### Re: specifically, how do you obtain heat from the electric current?

Date: Tue Oct 26 18:10:17 2004
Posted By: Kenneth Beck, Senior Research Scientist, Chemistry and Physics of Complex Systems, Pacific Northwest National Laboratory
Area of science: Physics
ID: 1098387411.Ph
Message:
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Dear Pavel,

You know my fellow scientists will sometimes remark in a friendly, joking
way (and only to one another) that a little science can be a dangerous
thing.  I see in your question alot of thought and a desire to understand
the physical process known as Ohmic or Joule heating. But it’s also
riddled with a lot of labels and buzz-words (“color charge”?!) which will
only confuse rather than clarify.

Joule discovered the process of resistive heating in the 1840’s after Ohm
published his famous equation. Joule’s law is easily stated in terms of
Ohm’s law as,

Q = Pt = I^2Rt

where Q is the heat generated in time, t, I is the current, and R is the
resistance (P, as you probably guessed, is the power).

I’ve read over the earlier response from November, 2000.  The correct
URL, by the way, is…

with an “r.html”, not a “q.html”.

understand the process much better. But, I will answer you questions as
stated in “Facts/premises” 1-4:

(1) If we are only considering Joule heating, electron collisions
determines the amount of atomic vibrations within a material.
Collisions of electrons set in motion by the applied electric field with
(still) bound electrons in the material. This motion is rather fast
compared to the motion of nuclei within the atoms.  They will be slower
to respond.  But when they respond to the momentum of multiple electron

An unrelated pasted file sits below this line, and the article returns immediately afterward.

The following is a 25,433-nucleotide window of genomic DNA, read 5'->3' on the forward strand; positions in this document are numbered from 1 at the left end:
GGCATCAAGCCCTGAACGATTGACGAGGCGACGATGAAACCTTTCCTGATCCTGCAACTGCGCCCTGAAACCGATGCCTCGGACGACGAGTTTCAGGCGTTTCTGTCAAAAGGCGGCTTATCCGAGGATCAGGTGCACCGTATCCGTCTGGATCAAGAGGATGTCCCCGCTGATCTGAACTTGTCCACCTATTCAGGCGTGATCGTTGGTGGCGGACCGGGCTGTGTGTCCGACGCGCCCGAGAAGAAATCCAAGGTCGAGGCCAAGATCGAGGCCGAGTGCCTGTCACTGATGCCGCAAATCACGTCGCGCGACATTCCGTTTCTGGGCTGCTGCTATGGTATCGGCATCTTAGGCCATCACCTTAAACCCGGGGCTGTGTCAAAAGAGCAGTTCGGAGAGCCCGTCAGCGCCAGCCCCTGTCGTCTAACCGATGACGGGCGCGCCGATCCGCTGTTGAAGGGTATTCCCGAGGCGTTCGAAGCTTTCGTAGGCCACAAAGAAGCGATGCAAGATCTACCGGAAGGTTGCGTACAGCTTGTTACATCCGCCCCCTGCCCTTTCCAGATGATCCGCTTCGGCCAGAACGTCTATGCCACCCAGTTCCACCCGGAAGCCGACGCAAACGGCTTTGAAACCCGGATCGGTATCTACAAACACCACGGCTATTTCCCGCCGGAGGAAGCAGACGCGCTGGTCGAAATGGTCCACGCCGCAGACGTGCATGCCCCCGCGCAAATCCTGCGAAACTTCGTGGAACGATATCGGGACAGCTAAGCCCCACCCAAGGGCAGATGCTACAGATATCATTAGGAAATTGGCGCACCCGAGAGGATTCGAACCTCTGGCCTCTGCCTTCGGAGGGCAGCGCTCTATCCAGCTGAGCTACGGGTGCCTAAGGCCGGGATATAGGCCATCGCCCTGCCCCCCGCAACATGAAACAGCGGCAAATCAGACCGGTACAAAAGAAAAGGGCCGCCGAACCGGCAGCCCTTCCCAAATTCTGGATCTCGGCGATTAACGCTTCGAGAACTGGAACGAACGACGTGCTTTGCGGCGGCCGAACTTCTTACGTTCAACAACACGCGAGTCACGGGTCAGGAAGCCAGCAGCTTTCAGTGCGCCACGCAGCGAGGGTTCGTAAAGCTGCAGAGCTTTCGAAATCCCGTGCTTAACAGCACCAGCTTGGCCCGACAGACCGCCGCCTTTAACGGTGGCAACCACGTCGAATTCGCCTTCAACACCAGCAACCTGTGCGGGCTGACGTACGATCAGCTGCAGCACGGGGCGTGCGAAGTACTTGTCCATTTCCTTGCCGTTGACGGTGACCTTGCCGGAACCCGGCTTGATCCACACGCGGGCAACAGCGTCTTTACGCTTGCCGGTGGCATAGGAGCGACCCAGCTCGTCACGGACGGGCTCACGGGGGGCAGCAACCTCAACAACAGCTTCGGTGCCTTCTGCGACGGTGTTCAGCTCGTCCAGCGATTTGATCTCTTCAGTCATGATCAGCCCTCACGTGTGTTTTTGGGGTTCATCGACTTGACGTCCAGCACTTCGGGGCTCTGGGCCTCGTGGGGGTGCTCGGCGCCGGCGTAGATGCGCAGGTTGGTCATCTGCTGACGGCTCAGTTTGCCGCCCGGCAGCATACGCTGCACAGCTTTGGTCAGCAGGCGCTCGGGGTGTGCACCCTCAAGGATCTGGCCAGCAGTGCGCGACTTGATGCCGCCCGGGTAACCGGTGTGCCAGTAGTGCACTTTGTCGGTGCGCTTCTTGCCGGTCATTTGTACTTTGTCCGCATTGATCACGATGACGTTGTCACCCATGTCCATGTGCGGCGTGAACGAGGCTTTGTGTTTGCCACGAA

collisions, they will excite the structure of the material
vibrationally.  This can be measured as a rise in temperature.

(2) Well, no.  This is not a fact or a valid premise.  Free electrons do
concern us.  They are set in motion by an applied field and are in motion
until they collide/  They transfer their momentum and energy to bound
electrons of the material.

(3)  Let’s be specific.  We’re talking about Joule heating, not
ionization or photoluminescence (“releasing a photon”).  I know you’re
trying to understand all this in terms of the extremely ancient 20th
Century notion - the Bohr atomic model.   The reason electrons occupy
different states in an atom is predominantly because of their electronic
energy, in addition to their, generally, smaller angular ( orbital and
spin) energy.

(4) Again, we’re talking about Joule heating, not thermonuclear
transformation of mass and energy (e=mc2). Electrons in a material are
set in motion by an applied electric field.  They collide with (still)
bound electrons, setting atoms in motion.  This motion we measure as a
temperature rise and generated heat.  Here’s a reference for you…
http://encyclopedia.thefreedictionary.com/Joule+heating

and another with worked example and further references to heating an
electricity…

Good luck in your future investigations!

---* D.r Ken Beck

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